Monday, November 13, 2017

Darkstalker by Tui T. Sutherland - student book review by Arav

Overall, I do think this book is criminally good. The plot of the book is revolves around the villain dragon DarkStar, and the events which lead to his slumber almost two thousand years before the main series of Wings of Fire. The setting revolves around intelligent personified dragons, divided into many tribes based off of race with each having magic special to them. For example, the “Nightwing” race have members which can read minds, predict the future, or both. Now, the setting might put new readers to this series off, but I would suggest sticking around, as Sutherland shows off an incredible case study in how all villains might not be strictly evil, but simply misguided beings whose power let them embrace their character faults.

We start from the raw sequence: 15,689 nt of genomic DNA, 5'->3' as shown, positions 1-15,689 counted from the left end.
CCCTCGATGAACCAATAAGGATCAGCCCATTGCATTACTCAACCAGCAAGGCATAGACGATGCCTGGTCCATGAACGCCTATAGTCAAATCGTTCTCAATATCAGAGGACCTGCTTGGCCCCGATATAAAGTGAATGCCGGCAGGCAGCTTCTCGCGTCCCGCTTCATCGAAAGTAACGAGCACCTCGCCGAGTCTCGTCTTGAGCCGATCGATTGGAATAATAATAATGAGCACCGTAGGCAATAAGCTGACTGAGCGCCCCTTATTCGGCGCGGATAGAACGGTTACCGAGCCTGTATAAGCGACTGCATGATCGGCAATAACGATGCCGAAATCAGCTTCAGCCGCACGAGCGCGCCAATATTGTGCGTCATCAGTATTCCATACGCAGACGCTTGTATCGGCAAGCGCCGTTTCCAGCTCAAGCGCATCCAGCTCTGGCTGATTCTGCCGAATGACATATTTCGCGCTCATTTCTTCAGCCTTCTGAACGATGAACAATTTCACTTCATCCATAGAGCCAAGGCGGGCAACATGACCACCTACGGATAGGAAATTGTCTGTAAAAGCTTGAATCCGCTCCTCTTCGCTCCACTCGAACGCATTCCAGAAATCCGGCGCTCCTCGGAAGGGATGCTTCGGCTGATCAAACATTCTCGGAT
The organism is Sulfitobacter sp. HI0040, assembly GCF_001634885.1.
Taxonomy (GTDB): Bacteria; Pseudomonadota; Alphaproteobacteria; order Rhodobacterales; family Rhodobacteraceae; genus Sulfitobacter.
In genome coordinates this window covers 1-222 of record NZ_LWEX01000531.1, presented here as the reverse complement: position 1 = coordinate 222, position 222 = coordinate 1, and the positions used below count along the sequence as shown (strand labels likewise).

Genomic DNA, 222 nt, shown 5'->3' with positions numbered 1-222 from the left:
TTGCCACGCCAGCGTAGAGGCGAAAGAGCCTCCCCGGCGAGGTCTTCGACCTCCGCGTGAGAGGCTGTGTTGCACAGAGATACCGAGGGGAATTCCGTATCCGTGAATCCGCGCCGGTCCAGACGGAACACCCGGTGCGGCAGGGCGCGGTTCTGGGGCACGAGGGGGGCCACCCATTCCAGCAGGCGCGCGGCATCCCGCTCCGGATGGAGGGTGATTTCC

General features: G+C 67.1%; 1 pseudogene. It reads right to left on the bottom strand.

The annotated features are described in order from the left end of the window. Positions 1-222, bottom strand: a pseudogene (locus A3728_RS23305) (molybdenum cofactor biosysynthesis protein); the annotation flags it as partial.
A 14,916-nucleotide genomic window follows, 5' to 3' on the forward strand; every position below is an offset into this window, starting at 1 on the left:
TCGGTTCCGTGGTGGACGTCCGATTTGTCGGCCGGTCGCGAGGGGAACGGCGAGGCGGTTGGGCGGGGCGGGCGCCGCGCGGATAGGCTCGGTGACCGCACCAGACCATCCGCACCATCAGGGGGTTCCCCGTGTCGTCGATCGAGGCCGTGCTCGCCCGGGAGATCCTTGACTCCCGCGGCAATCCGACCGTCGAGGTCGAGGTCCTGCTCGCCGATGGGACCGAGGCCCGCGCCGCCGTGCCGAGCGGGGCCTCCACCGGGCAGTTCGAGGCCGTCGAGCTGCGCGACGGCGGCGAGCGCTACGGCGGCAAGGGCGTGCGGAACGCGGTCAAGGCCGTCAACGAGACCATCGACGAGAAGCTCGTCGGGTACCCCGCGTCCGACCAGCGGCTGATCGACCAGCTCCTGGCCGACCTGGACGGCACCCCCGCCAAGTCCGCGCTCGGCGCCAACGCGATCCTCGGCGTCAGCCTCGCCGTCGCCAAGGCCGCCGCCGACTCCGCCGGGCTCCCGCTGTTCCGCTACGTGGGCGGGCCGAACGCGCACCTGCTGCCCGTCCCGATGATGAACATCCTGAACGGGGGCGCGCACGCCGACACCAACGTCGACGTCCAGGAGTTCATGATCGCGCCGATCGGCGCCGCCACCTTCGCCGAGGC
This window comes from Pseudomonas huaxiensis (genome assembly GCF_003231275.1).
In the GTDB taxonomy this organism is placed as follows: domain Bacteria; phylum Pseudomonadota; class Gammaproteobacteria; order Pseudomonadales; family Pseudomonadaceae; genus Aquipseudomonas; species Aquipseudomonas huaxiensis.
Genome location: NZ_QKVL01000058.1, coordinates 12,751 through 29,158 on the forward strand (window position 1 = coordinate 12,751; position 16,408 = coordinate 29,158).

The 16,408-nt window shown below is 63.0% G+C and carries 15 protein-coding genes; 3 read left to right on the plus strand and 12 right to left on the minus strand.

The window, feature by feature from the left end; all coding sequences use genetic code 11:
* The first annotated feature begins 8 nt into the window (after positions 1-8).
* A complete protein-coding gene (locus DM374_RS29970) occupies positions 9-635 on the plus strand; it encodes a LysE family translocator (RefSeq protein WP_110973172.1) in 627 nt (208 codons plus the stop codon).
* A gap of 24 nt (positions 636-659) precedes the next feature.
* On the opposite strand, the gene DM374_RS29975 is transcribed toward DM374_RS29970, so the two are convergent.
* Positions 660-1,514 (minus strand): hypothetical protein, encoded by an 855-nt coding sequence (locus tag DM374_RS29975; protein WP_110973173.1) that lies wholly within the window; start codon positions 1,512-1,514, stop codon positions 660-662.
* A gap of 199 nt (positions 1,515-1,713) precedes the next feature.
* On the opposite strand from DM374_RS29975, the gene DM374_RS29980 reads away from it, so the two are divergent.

The story itself is shown through three lenses, each rotating for a role to narrate the story whenever Sutherland sees fit: DarkStalker, Fathom, and ClearSight. DarkStalker, as the titular protagonist, gives the reader a clear view as to how his thoughts turn from seeking justice and what is right to using his power of magic for evil. ClearSight, gifted with the vast ability of future-sight, gives us both an interesting glimpse as to how confusing such a power can be, while also acting as the checks and balances to DarkStalkers antics, so that when certain key elements of the plot are revealed, we understand how hard it can be to fully see a being’s transition to madness without going into the mind of that individual itself. Lastly Fathom, the eldest of the trio, has a rather uplifting story, one which, for the sake of preventing too many spoilers, I will not discuss.